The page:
Despite the uncertainty in the country’s current employment situation, many American workers who identify themselves as top performers are thinking about changing jobs. Research in the 2012 Aflac WorkForces Report, revealed nearly half of U.S. workers (49 percent) report they are somewhat likely to look for a job this year.
More troubling for employers, a majority of those who say they are extremely or very likely to leave their jobs describe themselves as the type of workers companies need to retain to remain competitive in a tight economy.
These findings are from a national study analyzing forces impacting the trends, attitudes, and use of employee benefits. The 2012 Aflac WorkForces Report is an online survey of nearly 1,900 benefits decisionmakers and more than 6,100 U.S. workers, conducted in January and February 2012 by Research Now and released by Aflac, provider of supplemental and guaranteed-renewable insurance in the United States.
The Aflac study found that those employees who are extremely or very likely to look for a new job in 2012 say the following qualities describe them fairly or extremely well:
- Hard worker—90 percent
- High achiever at work—79 percent
- Highly educated—73 percent
- Ambitious—someone who strives to get ahead—64 percent
Why workers would consider leaving
Benefits appear to be a factor in employees'; assessment of whether an employer is taking care of them. The 2012 Aflac WorkForces Report revealed that workers who are extremely or very satisfied with their benefits program are 9 times more likely to stay with their employer than those workers who are dissatisfied with their benefits program.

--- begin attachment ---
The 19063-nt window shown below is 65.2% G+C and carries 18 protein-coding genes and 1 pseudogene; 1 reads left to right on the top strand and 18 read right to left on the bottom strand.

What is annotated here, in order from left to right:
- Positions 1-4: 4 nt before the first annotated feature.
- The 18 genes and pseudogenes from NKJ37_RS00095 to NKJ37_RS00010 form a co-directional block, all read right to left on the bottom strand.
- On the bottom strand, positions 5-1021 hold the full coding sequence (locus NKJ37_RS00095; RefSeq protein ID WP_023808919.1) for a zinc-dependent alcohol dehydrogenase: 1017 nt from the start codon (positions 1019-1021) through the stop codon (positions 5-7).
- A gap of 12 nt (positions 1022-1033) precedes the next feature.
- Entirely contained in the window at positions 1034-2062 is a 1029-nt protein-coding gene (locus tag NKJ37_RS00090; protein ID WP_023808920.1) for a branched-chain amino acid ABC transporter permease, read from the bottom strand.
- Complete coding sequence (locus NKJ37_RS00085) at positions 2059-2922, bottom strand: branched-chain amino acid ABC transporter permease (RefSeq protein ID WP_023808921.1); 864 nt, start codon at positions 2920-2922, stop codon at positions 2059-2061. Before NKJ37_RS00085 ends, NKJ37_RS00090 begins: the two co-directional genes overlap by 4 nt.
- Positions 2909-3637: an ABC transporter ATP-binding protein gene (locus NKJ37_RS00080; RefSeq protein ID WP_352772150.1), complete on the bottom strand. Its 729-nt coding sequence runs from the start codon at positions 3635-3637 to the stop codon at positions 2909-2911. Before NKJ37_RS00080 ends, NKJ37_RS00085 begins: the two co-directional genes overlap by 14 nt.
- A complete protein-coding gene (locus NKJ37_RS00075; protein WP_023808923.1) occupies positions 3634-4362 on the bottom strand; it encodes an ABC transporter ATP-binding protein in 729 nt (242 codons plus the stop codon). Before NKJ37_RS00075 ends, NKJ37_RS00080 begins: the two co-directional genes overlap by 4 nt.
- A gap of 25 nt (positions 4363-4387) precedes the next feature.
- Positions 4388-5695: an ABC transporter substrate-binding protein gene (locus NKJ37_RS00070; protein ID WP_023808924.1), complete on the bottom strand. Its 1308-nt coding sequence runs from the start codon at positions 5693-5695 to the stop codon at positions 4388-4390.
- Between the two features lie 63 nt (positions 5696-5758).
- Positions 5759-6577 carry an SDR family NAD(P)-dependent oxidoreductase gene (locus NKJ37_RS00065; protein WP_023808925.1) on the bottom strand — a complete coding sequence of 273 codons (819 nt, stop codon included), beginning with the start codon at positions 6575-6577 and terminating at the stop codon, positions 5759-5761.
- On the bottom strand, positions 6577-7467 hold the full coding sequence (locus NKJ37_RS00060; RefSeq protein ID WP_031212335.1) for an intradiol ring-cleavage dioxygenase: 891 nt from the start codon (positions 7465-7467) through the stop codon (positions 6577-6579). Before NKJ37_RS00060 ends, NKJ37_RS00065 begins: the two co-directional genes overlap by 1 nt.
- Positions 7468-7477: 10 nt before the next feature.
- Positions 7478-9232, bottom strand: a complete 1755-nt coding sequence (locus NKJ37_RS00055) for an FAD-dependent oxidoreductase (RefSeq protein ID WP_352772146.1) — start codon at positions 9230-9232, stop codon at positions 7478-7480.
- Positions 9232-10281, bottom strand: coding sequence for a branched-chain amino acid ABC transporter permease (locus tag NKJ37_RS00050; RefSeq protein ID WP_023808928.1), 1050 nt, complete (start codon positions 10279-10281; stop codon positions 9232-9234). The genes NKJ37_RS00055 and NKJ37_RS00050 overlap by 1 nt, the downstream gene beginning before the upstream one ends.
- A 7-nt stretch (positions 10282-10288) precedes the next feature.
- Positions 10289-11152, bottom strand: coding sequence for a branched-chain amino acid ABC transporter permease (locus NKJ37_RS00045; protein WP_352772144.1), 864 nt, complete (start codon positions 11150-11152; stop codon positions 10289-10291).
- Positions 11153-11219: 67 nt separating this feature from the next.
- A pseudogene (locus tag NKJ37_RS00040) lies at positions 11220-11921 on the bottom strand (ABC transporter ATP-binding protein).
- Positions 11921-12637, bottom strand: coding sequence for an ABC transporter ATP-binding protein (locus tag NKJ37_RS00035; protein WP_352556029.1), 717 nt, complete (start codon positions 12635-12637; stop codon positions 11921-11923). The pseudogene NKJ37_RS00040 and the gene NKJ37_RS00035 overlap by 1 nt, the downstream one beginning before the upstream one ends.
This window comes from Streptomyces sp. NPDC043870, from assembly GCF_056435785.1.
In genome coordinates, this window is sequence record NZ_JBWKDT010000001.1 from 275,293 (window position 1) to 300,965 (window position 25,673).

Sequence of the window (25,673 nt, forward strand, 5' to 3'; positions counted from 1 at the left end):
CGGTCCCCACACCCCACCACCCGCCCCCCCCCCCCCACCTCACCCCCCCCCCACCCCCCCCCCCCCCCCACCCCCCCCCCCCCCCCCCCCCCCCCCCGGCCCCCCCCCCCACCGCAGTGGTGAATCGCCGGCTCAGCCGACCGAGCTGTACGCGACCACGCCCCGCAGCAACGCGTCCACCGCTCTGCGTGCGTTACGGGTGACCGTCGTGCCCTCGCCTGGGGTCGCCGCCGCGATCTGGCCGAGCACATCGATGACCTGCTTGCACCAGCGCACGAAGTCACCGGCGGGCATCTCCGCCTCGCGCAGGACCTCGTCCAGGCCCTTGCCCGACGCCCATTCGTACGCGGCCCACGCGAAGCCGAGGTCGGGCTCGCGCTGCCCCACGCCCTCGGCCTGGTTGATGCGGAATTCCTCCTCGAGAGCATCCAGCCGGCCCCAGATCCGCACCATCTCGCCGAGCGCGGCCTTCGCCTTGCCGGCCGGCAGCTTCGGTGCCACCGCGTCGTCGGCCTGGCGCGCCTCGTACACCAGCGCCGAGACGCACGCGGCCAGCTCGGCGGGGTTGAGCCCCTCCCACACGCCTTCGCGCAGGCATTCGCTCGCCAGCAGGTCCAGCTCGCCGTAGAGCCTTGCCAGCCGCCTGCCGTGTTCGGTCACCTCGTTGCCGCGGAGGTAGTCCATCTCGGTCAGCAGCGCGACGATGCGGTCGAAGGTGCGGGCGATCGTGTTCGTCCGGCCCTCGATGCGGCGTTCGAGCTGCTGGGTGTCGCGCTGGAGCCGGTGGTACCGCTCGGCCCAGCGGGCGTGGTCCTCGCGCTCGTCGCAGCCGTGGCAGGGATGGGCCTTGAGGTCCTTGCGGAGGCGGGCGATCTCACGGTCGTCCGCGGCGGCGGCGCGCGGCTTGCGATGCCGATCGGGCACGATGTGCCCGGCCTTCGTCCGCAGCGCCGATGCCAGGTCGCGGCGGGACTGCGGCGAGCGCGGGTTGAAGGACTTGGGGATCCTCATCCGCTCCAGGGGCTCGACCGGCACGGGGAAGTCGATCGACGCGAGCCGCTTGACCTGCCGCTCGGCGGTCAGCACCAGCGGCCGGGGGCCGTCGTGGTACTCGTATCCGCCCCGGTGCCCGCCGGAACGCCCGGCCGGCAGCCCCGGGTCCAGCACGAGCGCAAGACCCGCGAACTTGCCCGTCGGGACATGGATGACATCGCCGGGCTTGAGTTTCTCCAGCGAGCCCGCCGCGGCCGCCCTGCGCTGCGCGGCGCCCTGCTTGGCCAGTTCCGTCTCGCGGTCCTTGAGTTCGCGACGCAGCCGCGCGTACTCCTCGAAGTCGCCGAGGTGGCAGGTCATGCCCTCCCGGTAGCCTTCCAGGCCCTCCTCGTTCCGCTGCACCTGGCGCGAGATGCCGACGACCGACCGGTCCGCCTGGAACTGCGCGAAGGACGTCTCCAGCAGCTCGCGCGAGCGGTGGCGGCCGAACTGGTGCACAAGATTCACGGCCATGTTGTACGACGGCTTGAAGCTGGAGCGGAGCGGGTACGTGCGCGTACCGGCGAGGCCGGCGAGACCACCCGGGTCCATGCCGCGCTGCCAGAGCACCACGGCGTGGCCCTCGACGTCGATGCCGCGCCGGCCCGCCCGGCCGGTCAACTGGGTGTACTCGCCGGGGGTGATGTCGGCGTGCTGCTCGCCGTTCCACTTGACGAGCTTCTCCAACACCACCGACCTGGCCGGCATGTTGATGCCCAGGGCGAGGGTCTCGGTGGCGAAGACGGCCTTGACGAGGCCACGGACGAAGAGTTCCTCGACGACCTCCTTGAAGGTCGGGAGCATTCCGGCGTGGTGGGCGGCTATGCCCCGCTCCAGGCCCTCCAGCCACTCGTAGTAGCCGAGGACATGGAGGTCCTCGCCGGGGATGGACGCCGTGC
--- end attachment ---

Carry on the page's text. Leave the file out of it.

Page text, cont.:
In fact, 76 percent of employees believe they would be somewhat likely to accept a job with a more robust benefits package but lower compensation. Employers risk losing workers to competitors if they don't offer flexible benefits plans that employees believe meet their needs.
"Employers should be concerned that after several years of recession and a very slow recovery, their top talent has a pent-up desire to leave for what they believe to be greener pastures," said Audrey Boone
Tillman, executive vice president of Corporate Services at Aflac. "Our study also sheds light on some of the reasons employees consider leaving and what employers can do to keep them."
What employers can do
“It’s been an employer-driven market for a number of years and businesses watching their bottom lines may not have taken care of employee as well as they did before the recession. However, demonstrating they care and showing appreciation in ways that are meaningful to their employees are the most important actions company leaders and HR executives can take to prevent their best workers from walking out the door,” said Tillman.
Tillman offers these best practices for maintaining a satisfied workforce:
To gain even more insight into why workers decide to leave their jobs and how employers can prevent increased turnover, Aflac has made available for download an in-depth article that covers additional trends and recommended solutions.
- Assess your workforce often to hear whats on their minds and what important to them.
- Regularly recognize employees efforts.
- Create programs and tailor benefits to address your employees' current needs.
- Communicate often about benefits to drive participation and demonstrate that you support employees and their families.